Spill holder carved as two naturalistic tree trunks with branches of prunus, bamboo and lingzhi, with an open-winged bat joining the two trunks, the underside naturalistically carved, the stone black and grey.
3 ½ inches, 9 cm high.
Late Qianlong, circa 1780.
Carved openwork wood stand of prunus branch form.
Available on request.
Provenance & Additional Information
- From the collection of the Marquis & Marquise de Ganay, Courances, France.
- A similar example is illustrated by Jonathan Woolf, Angela McAteer & Colin Sheaf in The Woolf Collection of Chinese Jade, no. 72, p. 182; another, bearing a Qianlong four-character seal mark, is illustrated by Xu Xiao Dong in Compendium of Collections in the Palace Museum, Jade, Vol. 8, Qing Dynasty, Gu Gong Inventory no. Gu 103850, no. 186, p. 227; a related trunk-form vessel, carved with prunus branches in high relief, the stone mottled with russet blossom, is illustrated by Robert Kleiner in Chinese Jades from the Collection of Alan and Simone Hartman, no. 118, p. 145, where the author illustrates a pale celadon double vase of trunk and bamboo form, also with lingzhi and prunus, no. 117, p. 144; two agate examples are illustrated by Li Jiufang in Zhong Guo Yu Qi Quanji, ‘Collection of Chinese Jade’, Vol. 6, nos. 141/2, p. 92; a similar single two-tone grey tree trunk vase, with prunus, bamboo and lingzhi is illustrated by Christopher Knapton in the Spink exhibition of Chinese Jade, 1998, no. 59, p. 37.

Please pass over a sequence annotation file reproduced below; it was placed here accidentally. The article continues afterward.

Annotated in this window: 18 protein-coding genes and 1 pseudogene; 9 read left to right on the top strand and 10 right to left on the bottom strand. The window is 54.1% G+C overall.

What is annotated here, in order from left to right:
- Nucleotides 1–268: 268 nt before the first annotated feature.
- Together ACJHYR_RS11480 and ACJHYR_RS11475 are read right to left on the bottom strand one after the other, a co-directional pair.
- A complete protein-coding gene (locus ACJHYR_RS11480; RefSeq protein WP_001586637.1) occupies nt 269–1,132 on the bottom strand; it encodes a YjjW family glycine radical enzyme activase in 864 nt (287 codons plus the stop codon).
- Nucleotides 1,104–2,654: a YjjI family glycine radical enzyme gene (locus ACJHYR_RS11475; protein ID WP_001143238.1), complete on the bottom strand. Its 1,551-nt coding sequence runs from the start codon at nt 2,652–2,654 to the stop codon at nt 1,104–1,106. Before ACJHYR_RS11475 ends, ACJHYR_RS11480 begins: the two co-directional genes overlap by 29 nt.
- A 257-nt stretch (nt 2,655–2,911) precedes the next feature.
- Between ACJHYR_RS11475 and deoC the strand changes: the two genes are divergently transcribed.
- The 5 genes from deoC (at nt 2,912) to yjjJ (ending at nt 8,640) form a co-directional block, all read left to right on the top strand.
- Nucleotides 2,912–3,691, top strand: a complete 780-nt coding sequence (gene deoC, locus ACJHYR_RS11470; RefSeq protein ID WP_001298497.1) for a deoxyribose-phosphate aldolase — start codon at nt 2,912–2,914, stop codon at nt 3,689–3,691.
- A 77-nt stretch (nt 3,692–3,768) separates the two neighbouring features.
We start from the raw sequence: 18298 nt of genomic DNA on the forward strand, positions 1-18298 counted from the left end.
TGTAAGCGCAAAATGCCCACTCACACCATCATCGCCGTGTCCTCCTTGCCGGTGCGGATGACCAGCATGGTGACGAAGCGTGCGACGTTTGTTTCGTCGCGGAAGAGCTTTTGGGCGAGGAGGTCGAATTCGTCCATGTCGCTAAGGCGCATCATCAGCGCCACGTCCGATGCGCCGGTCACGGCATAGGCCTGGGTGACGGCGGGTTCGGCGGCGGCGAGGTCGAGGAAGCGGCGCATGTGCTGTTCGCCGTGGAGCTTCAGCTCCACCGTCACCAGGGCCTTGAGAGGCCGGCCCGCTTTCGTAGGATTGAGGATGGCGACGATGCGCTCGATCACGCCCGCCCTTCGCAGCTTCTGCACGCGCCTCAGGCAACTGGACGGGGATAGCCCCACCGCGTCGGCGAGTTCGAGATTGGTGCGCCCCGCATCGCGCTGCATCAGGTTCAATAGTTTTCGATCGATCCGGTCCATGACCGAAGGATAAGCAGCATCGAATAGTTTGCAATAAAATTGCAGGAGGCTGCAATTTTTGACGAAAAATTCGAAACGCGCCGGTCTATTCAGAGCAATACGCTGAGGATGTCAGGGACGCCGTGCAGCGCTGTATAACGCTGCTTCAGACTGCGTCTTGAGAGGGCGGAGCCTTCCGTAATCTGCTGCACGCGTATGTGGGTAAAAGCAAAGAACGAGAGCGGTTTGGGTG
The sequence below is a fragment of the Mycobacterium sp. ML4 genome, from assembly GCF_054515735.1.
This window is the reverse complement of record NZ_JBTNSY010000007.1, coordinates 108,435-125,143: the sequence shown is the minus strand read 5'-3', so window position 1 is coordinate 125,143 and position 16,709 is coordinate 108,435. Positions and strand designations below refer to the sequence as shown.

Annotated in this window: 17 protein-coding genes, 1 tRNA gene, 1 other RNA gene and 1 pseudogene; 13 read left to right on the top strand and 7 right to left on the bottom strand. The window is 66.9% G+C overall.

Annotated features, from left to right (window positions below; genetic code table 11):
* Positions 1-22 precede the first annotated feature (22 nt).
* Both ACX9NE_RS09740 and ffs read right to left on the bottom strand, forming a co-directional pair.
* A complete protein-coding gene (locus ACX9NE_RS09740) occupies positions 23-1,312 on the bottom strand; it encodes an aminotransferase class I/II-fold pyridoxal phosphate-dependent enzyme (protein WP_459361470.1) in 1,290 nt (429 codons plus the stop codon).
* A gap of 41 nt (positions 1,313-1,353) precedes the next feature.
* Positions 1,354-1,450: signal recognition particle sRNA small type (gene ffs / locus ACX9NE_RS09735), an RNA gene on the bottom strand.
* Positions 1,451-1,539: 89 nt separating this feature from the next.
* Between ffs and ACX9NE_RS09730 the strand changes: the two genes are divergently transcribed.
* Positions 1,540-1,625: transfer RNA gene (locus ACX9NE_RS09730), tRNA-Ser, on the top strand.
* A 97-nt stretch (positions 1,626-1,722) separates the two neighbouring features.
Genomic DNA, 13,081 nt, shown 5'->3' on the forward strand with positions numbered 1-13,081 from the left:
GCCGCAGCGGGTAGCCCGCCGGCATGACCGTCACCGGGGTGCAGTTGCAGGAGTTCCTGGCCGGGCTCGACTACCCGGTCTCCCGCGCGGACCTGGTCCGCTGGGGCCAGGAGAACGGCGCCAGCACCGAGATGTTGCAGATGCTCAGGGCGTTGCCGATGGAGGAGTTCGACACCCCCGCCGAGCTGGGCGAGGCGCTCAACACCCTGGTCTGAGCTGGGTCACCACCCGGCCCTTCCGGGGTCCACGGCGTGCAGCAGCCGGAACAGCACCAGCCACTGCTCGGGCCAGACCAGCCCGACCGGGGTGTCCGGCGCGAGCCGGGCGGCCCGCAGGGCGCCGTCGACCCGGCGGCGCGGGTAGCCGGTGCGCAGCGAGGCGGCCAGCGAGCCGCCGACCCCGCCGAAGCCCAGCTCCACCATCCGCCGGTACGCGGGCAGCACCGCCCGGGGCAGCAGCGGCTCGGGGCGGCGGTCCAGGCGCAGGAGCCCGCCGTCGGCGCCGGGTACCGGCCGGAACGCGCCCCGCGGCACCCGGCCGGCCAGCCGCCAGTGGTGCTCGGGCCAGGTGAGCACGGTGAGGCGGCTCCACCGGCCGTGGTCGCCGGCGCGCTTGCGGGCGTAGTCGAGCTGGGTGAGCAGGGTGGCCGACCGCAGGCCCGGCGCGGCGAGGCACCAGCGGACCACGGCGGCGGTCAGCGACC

- The combination of bamboo, zhu, and prunus, mei, represents the unity of a husband and wife. Together with lingzhi, a symbol of longevity, and the bat, fu, happiness, all form the rebus fu shou shuang quan ‘Wishing you longlife and happiness’.
- Included by Marchant in their 90th Anniversary Exhibition, Ninety Jades for 90 Years, no. 84, pp. 156-7.